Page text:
Who’s to Blame for Job Placement Rate Abuses at For-Profit Colleges?

When Career Education Corporation executives first revealed in August that they had found that "certain" of the company's health professional schools had engaged in "improper practices" in calculating their job placement rates,they did what for-profit college leaders almost always do when improprieties are discovered on their campuses: they blamed "rogue" employees.

"The actions of a few people have let down others who work hard and responsibly every day on behalf of our students," Gary McCullough, Career Education's chief executive officer, said at the time.

But an internal probe of the company performed by an outside law firm has put the lie to these claims. As Career Education officials revealed last week, the lawyers found that the vast majority of the company’s Health Education and Art & Design schools significantly inflated the 2010-11 job placement rates they have been disclosing to prospective students and were about to report to the Accrediting Council for Independent Colleges and Schools (ACICS). “We uncovered that what were going to be reported as placements in a number of cases and a number of places were not genuine placements,” Steve Lesnik, the company’s chairman said during a conference call with financial analysts.. Lesnik took over as the company’s CEO last week after McCullough abruptly resigned from his post.

And these findings may just be the tip of the iceberg, as the law firm is now examining whether similar abuses occurred at Career Education’s other three units: American Intercontinental University, Colorado Technical University, and its Culinary schools. This does not bode well for the company, considering that it recently agreed to pay $40 million to settle a class action lawsuit accusing its California Culinary Academy in San Francisco of engaging in a systematic effort to mislead students about the school’s record in placing students into jobs, by, among other things, fabricating placements. Career Education did not admit to any wrongdoing.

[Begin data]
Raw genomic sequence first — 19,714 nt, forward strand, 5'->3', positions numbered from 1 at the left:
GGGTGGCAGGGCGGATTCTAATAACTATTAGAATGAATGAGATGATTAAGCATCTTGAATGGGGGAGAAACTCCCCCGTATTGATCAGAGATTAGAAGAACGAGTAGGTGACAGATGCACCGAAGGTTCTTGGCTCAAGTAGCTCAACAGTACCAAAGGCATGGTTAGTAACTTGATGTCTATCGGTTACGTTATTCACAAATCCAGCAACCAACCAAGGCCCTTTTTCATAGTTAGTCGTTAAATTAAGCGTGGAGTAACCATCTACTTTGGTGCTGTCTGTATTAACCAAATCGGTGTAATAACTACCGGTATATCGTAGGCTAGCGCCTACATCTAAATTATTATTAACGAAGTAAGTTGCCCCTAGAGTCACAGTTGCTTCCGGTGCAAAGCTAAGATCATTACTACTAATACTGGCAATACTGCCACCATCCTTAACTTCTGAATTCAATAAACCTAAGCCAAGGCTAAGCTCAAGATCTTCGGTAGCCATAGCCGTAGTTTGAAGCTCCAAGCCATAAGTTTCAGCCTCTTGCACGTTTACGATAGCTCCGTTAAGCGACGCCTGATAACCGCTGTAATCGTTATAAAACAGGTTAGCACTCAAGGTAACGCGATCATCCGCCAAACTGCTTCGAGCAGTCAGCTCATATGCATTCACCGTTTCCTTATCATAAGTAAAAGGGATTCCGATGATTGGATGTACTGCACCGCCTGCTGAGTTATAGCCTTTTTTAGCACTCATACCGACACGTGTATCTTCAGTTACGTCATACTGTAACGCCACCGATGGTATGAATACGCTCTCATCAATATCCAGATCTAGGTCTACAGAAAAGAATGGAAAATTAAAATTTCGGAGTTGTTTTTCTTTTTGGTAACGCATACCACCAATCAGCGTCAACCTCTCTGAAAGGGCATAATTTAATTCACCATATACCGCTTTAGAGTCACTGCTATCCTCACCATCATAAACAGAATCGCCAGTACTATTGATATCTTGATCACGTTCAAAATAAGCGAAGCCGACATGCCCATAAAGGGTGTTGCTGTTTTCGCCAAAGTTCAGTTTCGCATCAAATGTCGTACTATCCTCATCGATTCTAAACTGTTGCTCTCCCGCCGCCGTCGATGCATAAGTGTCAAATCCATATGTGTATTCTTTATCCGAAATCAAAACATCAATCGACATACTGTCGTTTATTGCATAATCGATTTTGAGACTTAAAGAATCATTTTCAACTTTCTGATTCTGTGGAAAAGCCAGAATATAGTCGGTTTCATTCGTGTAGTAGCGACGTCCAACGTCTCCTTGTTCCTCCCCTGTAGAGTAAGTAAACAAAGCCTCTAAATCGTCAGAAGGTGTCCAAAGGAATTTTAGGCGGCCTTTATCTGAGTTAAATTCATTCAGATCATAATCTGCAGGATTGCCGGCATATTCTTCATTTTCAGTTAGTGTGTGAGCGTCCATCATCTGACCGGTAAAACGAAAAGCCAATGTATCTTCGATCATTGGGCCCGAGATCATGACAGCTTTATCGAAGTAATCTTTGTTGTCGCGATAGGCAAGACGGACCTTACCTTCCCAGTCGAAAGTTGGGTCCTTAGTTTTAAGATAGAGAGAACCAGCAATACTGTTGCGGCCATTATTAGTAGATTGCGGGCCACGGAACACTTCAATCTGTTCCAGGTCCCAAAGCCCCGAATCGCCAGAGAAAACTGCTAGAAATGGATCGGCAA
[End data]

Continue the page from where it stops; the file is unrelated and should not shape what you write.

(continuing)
The problems that the law firm unearthed at Career Education are clearly not the result of a few bad apples. They appear to be widespread throughout the company, and in fact throughout the for-profit higher education industry.

Here, for example, are some other for-profit college companies that have come into the crosshairs of federal and state regulators in recent months over allegations that they have manipulated their job placement rates:

  • ATI Enterprises: In late July, the Texas Workforce Commission (TWC) threatened to shut down ATI’s Texas campuses after an independent accounting firm found that 90 percent of the company’s programs in the state had “significantly overreported” their job placement rates for the 2010 fiscal year, and that the majority of these programs had actual rates below the 60 percent threshold that TWC requires schools to meet. The firm also discovered that some of the schools’ programs had contacted fewer than 11 percent of their former students to confirm whether or not these individuals were working in a job related to their training. Ultimately, the commission granted ATI a stay of execution. While the commission withdrew its approval for 22 programs ATI offers in Texas that substantially misrepresented their job placement numbers, it allowed the company’s schools to continue operating in the state on a conditional basis.